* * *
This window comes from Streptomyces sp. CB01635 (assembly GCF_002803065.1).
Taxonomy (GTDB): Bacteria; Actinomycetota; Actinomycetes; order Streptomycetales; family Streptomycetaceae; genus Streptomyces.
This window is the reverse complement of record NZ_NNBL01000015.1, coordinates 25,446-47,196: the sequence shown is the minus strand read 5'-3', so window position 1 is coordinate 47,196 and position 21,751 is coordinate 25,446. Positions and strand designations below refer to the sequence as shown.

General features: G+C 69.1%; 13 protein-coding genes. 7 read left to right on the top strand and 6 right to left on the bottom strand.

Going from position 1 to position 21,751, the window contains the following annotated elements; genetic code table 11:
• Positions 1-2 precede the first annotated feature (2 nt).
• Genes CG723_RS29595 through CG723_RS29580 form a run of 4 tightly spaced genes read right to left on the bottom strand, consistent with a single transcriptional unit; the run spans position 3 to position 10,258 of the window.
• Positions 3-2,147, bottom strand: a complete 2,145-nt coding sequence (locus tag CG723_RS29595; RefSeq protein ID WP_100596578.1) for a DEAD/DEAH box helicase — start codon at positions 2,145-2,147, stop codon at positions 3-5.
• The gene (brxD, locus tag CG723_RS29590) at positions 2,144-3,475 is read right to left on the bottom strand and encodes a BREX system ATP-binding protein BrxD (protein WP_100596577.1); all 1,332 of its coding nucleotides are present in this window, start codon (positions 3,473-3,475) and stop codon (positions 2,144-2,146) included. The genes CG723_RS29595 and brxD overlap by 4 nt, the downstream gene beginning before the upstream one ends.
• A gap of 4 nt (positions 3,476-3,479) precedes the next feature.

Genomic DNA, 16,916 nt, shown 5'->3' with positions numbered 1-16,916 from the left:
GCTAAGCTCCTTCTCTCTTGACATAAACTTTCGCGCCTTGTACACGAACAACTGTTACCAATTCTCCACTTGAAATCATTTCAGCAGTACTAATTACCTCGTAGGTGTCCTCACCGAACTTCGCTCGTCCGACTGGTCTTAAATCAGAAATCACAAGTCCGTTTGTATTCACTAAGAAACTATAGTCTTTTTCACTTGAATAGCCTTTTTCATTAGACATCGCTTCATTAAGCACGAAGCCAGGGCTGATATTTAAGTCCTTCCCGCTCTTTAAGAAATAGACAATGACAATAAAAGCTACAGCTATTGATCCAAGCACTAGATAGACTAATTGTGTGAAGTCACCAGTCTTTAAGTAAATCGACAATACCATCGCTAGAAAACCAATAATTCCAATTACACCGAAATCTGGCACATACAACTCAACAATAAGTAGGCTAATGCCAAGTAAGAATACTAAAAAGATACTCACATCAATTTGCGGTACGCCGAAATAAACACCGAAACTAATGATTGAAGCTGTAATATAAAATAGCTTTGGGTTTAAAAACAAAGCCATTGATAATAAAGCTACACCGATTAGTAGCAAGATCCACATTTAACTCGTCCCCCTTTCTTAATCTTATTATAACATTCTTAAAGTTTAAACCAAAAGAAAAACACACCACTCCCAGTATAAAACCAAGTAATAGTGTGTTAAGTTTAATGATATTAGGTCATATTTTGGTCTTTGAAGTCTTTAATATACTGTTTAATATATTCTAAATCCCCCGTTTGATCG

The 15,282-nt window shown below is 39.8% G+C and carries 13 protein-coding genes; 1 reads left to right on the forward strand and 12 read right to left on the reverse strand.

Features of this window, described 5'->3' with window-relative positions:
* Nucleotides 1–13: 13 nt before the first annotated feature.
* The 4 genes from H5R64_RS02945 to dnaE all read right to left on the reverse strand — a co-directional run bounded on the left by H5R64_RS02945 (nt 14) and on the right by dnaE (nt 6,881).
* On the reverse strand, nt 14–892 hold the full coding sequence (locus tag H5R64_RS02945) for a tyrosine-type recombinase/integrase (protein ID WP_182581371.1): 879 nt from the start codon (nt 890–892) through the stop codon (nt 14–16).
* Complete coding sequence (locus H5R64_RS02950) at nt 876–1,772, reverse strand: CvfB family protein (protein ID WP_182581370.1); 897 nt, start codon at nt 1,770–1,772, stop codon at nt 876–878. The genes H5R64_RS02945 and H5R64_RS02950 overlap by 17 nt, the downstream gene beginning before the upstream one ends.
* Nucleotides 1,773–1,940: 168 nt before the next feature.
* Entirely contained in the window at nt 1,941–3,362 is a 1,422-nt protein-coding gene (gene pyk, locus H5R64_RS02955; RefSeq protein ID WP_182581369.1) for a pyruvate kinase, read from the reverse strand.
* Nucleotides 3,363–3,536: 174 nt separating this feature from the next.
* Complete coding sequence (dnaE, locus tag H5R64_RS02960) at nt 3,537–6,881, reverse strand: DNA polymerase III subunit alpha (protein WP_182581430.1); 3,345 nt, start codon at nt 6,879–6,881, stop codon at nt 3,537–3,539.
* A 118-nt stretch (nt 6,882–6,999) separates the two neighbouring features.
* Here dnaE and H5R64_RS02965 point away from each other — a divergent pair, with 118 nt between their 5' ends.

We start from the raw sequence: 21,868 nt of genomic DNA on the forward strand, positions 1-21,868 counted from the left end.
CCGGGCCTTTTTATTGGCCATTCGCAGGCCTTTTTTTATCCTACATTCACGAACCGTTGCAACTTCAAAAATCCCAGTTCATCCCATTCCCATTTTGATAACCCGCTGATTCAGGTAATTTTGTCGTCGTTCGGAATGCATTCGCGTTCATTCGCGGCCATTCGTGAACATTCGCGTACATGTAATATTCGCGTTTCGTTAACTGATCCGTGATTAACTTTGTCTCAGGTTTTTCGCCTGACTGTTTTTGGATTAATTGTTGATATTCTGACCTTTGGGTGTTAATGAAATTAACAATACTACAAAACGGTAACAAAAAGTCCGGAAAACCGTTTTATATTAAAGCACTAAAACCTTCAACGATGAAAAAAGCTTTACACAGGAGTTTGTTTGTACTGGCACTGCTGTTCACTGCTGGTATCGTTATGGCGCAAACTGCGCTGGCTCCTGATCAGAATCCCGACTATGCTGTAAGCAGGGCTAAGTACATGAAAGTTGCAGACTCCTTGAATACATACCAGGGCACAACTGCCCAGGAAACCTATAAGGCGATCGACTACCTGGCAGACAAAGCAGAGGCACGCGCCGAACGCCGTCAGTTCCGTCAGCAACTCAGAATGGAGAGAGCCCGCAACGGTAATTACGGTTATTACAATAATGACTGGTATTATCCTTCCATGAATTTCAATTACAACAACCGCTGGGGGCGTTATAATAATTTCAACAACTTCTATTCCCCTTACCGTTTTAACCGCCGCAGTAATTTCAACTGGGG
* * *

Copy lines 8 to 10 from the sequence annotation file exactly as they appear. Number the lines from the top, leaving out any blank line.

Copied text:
• Positions 3-2,147, bottom strand: a complete 2,145-nt coding sequence (locus tag CG723_RS29595; RefSeq protein ID WP_100596578.1) for a DEAD/DEAH box helicase — start codon at positions 2,145-2,147, stop codon at positions 3-5.
• The gene (brxD, locus tag CG723_RS29590) at positions 2,144-3,475 is read right to left on the bottom strand and encodes a BREX system ATP-binding protein BrxD (protein WP_100596577.1); all 1,332 of its coding nucleotides are present in this window, start codon (positions 3,473-3,475) and stop codon (positions 2,144-2,146) included. The genes CG723_RS29595 and brxD overlap by 4 nt, the downstream gene beginning before the upstream one ends.
• A gap of 4 nt (positions 3,476-3,479) precedes the next feature.